Despite successfully cutting down their aircraft spare part pools and eliminating certain inventory costs, airlines, MROs and other industry players these days still find themselves entrapped in vastly inconvenient component procurement processes. Some experts even state that by 2020, most operators will have abandoned their inventory stocks at all. Such transition would translate into an increased focus on third-party providers. Nevertheless, many argue that such procurement processes are mainly outdated, extremely costly and time-consuming.
Just to get a grip on how much this practice costs, consider the following example: a single carrier, American Airlines, spends more than $18 billion annually to locate and procure their parts via an extensive list of suppliers. In addition to the price paid, there’s the time spent on contacting each and every vendor. For instance, according to the data of Locatory.com, in Latin America alone, a medium-sized carrier has on average from 50 up to 70 approved vendors. Even if a single e-mail took only a minute to compose, preview and send, it would require an hour or more just to reach out, let alone receive prices, analyse and select the proper part. And we all know how valuable a part can become in an AOG.
Costs for operators are clear, but this practice also largely affects the counterpart of the procurement process – the suppliers. Under the aforementioned conditions, there is no other option but to try and become an approved supplier. And this goal is not amongst the easiest. It takes approximately 3-6 months to get onto the list and there is no guarantee that you will hear from any clients any time soon, as airlines and MROs have unimaginable amounts of approved vendors. For instance, airlines in India are estimated to have around 80 suppliers on average, while some maintenance facilities in Eastern Europe have lists topping 100 vendors.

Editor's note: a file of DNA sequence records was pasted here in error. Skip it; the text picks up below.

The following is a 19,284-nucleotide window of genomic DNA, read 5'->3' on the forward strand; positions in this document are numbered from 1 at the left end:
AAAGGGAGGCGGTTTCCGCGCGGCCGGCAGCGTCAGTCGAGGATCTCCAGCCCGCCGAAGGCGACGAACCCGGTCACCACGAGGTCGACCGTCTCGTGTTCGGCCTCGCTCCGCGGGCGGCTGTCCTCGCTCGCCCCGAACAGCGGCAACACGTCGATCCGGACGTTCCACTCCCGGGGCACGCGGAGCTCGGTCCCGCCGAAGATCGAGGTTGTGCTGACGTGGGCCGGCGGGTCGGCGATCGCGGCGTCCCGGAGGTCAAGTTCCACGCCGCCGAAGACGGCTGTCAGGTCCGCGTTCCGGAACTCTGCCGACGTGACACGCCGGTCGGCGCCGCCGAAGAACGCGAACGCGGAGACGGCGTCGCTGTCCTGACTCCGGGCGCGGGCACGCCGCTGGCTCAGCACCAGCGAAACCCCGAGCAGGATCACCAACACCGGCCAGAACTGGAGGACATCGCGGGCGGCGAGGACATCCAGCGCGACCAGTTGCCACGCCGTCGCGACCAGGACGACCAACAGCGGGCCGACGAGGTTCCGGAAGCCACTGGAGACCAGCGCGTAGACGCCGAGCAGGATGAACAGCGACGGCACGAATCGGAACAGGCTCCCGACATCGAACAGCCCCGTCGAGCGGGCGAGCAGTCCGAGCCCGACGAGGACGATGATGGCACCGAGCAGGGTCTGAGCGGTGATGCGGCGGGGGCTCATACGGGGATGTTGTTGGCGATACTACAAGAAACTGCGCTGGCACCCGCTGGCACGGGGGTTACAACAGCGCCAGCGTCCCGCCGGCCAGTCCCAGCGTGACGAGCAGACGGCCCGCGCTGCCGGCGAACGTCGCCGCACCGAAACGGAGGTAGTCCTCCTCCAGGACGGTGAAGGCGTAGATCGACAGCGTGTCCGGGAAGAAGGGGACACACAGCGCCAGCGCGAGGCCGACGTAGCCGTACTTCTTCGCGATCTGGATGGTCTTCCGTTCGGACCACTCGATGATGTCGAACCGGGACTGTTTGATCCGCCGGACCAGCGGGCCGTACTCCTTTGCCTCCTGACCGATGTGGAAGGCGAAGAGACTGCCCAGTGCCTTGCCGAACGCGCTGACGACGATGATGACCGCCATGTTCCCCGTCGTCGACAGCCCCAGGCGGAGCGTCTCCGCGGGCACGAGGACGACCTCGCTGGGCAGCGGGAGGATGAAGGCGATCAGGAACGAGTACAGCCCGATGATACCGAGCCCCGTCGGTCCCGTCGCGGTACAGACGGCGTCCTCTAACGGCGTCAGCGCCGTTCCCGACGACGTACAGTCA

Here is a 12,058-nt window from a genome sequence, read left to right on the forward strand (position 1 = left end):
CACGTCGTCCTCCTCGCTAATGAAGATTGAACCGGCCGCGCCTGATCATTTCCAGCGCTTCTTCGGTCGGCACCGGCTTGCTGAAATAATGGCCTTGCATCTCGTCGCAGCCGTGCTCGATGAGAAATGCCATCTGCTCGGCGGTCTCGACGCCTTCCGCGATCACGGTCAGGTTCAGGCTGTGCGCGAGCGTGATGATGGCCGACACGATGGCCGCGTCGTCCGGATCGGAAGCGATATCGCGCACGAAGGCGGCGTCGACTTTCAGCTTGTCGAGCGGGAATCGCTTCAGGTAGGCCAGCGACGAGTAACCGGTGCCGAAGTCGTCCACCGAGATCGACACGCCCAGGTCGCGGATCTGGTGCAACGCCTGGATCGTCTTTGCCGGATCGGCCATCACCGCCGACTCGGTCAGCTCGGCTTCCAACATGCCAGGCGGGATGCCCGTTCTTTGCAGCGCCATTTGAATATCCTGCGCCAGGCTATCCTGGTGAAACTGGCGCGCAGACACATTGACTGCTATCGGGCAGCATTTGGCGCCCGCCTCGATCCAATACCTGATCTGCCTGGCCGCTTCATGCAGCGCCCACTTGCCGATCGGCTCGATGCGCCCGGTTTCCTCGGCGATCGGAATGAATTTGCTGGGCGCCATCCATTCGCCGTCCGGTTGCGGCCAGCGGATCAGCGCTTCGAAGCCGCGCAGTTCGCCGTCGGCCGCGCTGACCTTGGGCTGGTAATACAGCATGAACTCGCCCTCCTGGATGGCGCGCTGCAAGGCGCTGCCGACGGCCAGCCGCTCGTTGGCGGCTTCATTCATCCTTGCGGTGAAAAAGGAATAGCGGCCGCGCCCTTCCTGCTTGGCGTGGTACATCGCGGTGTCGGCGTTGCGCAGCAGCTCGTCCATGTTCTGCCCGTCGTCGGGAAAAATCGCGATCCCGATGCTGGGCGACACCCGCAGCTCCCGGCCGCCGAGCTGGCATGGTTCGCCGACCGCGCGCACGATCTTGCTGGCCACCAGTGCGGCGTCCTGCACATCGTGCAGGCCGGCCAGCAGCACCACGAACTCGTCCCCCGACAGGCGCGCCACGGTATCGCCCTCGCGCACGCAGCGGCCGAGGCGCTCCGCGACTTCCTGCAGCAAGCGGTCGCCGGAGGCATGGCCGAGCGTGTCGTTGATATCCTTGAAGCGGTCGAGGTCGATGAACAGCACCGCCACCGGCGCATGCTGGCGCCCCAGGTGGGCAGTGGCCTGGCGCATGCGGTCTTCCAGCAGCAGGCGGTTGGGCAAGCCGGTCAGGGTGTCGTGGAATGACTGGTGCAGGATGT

“Expenses and time are of course the key issues, however, there are even more challenges surrounding cumbersome component search,” comments Zilvinas Sadauskas, the CEO of Locatory.com.” Amongst the main values in this industry is accuracy and the ability to act quickly. Such power to act is highly diminished by the fact that an outdated way of locating the right parts does not allow browsing through historical data, which would allow comparing and analysing parts in order to attain the much needed agility.”
Achieving the utmost efficiency is on everyone’s mind and, apparently, there are ways to make it possible. According to SITA, 75% of all airlines will increase their spending on new IT solutions in order to optimize their costs and spare part procurement processes in the near future. In fact, it is expected to be one of the key focus areas in the next several years. “Companies which opt to invest into the area could save up to 35 working days and cut on average 15% of the inventory price with the help of some clever IT solutions,” says the CEO of Locatory.com.
“As the spare parts market is heading towards the value of $6.2 billion, by 2025, the major players in the segment are expected to reconsider their operational processes in order to get the largest share of this pie. Still, the majority of operators and MROs to date keep using the same, inconvenient techniques to acquire the components they need. Despite having to complete 9 steps from sending RFQs to issuing POs, some IT tools, such as SMT, can offer a quicker as well as more efficient solution. By automating most of the process, users do not only save time, but also gain access to highly valuable data, which allows making significantly better decisions in the future,” concludes Zilvinas Sadauskas, the CEO of Locatory.com.